Friends of Chrysler: Carter Carburetor
Carter Carburetor was established in 1909, and lived through 1985. Along the way, the company purchased Ball & Ball, a preferred supplier of Chrysler Corporation in the early days; both Balls worked with Carl Breer to dramatically improve their product and, by extension, Chrysler’s.
Carter was popular through the years, particularly from 1950-1980, and took a position of honor on Chrysler vehicles over the years — not just on the pedestrian models, where two-barrel BBDs were common, but on the very best cars Chrysler could make, Imperials and 300 letter-cars. Every Chrysler 300 letter-car reportedly used Carter carburetors.
The company started with William Carter, born in 1884; like many young men with mechanical ability, he started out in bicycles, opening a repair shop at the age of 17. In 1902, after moving to St. Louis, he started experimenting with automobiles, discovering (like many others) that the carburetor was of supreme importance in keeping things going. He began to work with wooden molds, and eventually produced a cast brass carburetor of relatively high precision; it could meter and deliver fuel more accurately than many competing units.
Thus, the Carter Carburetor Company was born in 1909. It only remained in William Carter’s care for 13 years; then, American Car and Foundry, a firm older than Carter himself, purchased the company.
Chrysler entered the picture via Carl Breer, as previously noted; the Chrysler legend, on learning that the Ball family was planning to leave the carburetor business, set them up with Carter, which continued to produce the Ball & Ball basic designs (updated as needed) as the BB series [detail], starting in the late 1940s. These were used on every one of the comapny’s product lines, and would be divided later into BBS (Ball & Ball Single Barrel) and BBD (Ball & Ball Dual Barrel).
Carter was also asked to “militarize” single-barrel carburetors for the tiny Willys Jeep four-cylinder engines, waterproofing it for water crossings and making it possible to keep the engine going even when the vehicle was at a sharp angle. The result was the Carter Y-S carburetor (model 637S), which was later retrofit to other off-road vehicles. Jeep also used the Carter WA-1, starting in 1945 on the CJ series; and later on trucks. Starting in 1952, Jeep switched to the new YF single-barrel carburetors; in 1954, the 226 six-cylinder used the Carter WDG single-barrel. This was supplemented in 1958 by the Carter WC two-barrel. The company would rely on Carters through the 1960s and into the early 1970s, keeping the YF for a surprisingly long time.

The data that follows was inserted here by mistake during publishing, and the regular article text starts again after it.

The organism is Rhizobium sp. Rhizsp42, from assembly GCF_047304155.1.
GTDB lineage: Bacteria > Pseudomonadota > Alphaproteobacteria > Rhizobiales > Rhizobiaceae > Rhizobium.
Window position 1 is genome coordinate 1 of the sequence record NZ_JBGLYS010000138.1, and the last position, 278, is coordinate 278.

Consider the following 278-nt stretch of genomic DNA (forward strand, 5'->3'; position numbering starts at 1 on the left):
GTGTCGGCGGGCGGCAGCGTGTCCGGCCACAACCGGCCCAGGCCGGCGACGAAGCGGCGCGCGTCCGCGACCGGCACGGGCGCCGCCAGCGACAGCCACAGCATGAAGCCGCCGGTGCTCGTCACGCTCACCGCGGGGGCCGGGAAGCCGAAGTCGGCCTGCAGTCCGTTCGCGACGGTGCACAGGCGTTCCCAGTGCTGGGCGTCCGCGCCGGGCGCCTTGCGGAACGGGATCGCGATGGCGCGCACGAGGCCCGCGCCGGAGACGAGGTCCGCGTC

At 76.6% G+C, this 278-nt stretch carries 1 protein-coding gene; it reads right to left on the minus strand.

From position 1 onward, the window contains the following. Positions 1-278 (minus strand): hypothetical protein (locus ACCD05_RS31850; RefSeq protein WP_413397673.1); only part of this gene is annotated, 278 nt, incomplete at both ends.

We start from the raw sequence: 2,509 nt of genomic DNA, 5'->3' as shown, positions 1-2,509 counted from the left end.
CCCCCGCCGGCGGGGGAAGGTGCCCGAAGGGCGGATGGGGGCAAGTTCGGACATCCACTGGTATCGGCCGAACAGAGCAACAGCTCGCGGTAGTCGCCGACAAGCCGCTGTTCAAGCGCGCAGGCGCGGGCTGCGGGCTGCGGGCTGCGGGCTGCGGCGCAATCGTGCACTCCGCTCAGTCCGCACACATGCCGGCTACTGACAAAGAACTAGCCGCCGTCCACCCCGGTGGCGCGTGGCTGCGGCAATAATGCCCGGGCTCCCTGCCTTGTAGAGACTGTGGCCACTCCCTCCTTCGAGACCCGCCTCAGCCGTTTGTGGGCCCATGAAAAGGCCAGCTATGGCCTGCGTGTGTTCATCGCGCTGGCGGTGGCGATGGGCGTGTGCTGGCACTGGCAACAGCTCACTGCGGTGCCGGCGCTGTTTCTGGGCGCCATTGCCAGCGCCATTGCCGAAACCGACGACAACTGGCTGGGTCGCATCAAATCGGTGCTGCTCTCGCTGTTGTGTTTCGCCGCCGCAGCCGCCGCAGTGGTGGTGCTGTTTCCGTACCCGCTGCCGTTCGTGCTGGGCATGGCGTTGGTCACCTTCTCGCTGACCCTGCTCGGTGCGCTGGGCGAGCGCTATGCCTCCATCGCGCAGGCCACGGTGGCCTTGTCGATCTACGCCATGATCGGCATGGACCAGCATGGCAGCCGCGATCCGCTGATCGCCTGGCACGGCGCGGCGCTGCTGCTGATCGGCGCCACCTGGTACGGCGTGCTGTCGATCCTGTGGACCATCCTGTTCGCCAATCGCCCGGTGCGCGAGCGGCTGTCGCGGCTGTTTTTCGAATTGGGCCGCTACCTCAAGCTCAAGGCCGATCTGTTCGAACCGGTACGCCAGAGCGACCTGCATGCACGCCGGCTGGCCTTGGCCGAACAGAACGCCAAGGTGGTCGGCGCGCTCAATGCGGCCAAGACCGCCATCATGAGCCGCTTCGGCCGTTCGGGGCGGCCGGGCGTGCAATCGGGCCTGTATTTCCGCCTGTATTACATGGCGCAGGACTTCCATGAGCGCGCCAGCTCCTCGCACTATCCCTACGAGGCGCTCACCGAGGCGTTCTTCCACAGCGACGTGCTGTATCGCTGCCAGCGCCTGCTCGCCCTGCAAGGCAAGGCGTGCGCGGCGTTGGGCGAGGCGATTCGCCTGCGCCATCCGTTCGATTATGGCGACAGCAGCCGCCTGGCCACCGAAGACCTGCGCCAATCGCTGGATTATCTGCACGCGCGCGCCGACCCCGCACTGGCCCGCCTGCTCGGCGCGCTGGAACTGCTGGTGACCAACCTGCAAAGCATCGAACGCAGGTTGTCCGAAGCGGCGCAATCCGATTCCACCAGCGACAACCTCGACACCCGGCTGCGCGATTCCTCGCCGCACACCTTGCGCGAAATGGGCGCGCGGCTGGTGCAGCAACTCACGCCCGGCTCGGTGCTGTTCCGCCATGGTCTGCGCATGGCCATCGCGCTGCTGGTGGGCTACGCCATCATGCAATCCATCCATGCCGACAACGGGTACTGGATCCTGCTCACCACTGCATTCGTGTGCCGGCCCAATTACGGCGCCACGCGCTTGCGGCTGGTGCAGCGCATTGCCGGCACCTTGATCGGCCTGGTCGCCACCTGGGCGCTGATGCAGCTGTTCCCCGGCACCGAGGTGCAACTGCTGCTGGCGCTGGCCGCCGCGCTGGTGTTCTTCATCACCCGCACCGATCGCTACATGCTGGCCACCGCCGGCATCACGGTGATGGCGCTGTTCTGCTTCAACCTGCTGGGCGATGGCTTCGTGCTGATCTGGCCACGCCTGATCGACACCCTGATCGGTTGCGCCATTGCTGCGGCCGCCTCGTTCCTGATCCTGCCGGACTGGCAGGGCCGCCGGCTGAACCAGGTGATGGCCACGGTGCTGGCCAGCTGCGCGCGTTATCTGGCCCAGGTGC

Carter branched into fuel filters as well as related equipment, and sold “universal” carburetors to replace factory equipment on many cars.
Carter created the first American four-barrel carburetor for Buick’s 1952 straight-eight, following up three years later with the WCFB (Wide Carter Four Barrel?). Two of these were used on the 1955 Chrysler C300, mounted atop the 331-cubic-inch Hemi engine. Dual WCFBs were also used on the similar 354 Hemi in the 300B, and then on the famed 392 cubic inch version used in the 1957 300C and 1958 300D (as well as other Chrysler Corporation cars).
When the “old Hemi” was replaced by the 413 Wedge engines at the top of the Chrysler line, the WCFB carburetor was replaced by the four-barrel Carter AFB (“Aluminum Four Barrel”). Launched in 1957, it was used by AMC, Studebaker, various GM brands, Ford, and Chris Craft boats. The carburetor is still made by Weber for the aftermarket and restoration. Originals were identified by a triangular, aluminum ID tag on one of the fuel bowl screws. GM and Chrysler shared a separate, heated choke on the manifold, while other companies used a choke on the carburetor itself; all had the same air horn diameter (5 1/8 inches).
The AFB was well-designed for adjustments; the carburetor can remain on the car while the jets, floats, and metering rods are replaced, unlike similar Holleys, and both jets and metering rods are numbered, with the rods showing four digits — the first two for the normal diameter, the second two for the power diameter. The system used a counterweighted air valve to slow the opening of the secondaries; it was effective but one could not adjust the time it took for the secondaries to open.